Dion knew that he wanted to be an auditor way back when he was still at school. It wasn’t easy, coming from a family of modest means living in Mamelodi, but his parents supported his dreams and he worked really hard, graduating from Pretoria University and then continuing his studies through Unisa.
Doing his articles at PwC opened his eyes to the fascinating world of professional services, confirming that he’d made the right career choice. “People think auditing is boring,” says Dion. “But the fact that it’s very interesting is probably one of the profession’s best kept secrets! The nature of the work is dynamic and you gain insights into a wide range of industries and clients.”
Many people leave the Big four firms after completing their articles to go into careers in the private sector, like banking or business. Not Dion. “I knew that PwC was where I wanted to be,” he says. “The firm has a great combination of young people and experienced people keen to share their knowledge and wisdom. It’s a great place to build a career.”
Dion is a living example of what’s possible at PwC. He was the first black person to be appointed Southern Africa CEO of PwC in July 2015, at the young age of 39.
“Bright people often don’t know how gifted they are.”
When Dion was admitted to the PwC partnership in 2008, he felt very strongly that he had a responsibility to develop others. “Bright people often don’t know how gifted they are,” Dion marvels. “I like to think of myself as a teacher and a guide in helping people to be more sure of themselves. It helps them cope with difficult situations. Our culture of persevering in adversity, never giving up — is what makes PwC the great firm it is today.”
Dion points out that giving back safeguards the future and sustainability of the business. “Our studies at university lay the foundation for being an auditor. We then do our articles to learn how to apply our book learning in a practical sense. Throughout the process of qualifying and even beyond, we rely on sharing the collective knowledge that we hold within PwC. It’s passed on from generation to generation, always incorporating the latest developments within the industry.”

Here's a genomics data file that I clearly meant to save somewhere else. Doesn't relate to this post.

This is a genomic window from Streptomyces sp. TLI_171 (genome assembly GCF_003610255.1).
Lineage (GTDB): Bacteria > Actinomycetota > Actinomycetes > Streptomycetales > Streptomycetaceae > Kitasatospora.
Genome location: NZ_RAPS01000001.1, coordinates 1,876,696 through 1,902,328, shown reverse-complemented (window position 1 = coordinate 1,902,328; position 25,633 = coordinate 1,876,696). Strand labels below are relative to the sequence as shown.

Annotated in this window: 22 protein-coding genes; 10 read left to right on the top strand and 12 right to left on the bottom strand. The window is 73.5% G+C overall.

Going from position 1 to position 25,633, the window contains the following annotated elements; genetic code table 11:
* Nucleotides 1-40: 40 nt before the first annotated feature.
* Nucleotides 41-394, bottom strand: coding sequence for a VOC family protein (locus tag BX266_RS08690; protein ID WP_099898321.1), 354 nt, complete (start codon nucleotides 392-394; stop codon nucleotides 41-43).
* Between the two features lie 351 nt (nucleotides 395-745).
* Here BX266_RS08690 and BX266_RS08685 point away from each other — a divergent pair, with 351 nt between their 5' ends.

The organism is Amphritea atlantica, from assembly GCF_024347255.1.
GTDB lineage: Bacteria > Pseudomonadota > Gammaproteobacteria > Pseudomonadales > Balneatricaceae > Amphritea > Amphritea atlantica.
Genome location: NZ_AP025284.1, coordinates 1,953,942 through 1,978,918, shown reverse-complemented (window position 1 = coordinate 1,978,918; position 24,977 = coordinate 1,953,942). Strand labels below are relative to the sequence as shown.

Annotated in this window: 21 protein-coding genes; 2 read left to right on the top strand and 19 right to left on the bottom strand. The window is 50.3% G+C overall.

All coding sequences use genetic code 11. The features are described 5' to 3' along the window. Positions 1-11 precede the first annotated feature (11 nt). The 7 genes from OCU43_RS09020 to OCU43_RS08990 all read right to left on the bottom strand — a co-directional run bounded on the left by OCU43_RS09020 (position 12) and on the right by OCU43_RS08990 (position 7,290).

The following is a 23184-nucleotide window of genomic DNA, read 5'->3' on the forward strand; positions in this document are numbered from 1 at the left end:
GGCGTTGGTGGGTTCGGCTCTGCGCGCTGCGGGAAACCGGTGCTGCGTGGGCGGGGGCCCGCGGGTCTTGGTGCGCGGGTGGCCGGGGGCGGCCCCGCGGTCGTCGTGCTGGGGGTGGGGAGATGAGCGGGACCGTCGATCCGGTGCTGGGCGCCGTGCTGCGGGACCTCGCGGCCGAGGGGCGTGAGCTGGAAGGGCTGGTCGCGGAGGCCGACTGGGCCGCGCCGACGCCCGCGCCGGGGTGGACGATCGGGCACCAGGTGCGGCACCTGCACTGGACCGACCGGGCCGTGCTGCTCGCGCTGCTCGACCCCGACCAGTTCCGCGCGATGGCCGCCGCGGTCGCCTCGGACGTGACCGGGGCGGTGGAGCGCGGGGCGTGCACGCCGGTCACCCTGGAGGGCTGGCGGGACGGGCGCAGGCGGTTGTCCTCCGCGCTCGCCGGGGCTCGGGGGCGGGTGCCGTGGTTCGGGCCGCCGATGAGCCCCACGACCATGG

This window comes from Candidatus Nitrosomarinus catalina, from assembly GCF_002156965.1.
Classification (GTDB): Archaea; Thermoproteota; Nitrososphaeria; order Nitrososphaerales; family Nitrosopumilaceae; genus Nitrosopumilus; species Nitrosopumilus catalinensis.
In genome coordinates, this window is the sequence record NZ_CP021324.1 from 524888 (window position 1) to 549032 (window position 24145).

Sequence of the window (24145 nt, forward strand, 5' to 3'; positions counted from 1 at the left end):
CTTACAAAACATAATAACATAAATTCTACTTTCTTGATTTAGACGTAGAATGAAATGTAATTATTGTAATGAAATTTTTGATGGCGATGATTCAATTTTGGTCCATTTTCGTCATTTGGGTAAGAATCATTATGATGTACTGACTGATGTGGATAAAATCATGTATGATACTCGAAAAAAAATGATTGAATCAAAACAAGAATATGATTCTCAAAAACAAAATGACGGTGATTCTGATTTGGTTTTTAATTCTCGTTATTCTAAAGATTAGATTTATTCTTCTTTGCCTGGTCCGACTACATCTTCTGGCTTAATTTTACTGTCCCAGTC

Of vital importance is the ability to balance one’s technical capability and people skills. “PwC invests significantly in the training and development of its people,” Dion says. “It’s important to note though, that while it’s easy to gain skills through training, attitude isn’t something that can be learned. You can be the brightest person, with all the technical knowledge in the world, but if you have a bad attitude, your development will be limited.”
Dion admits that PwC is a high pressure, high performance environment.
“We do, however, always remember to have fun too. And, of course, many of us think of our work as fun,” he chuckles. “No two days are the same, and solving problems for our clients is enormously satisfying.”
PwC’s newly crafted values point to its dynamic and action-oriented culture and help the firm realise its purpose of building trust in society and solving important problems: act with integrity; make a difference; care; work together; reimagine the possible. “These values define our culture and say everything about who we are,” says Dion.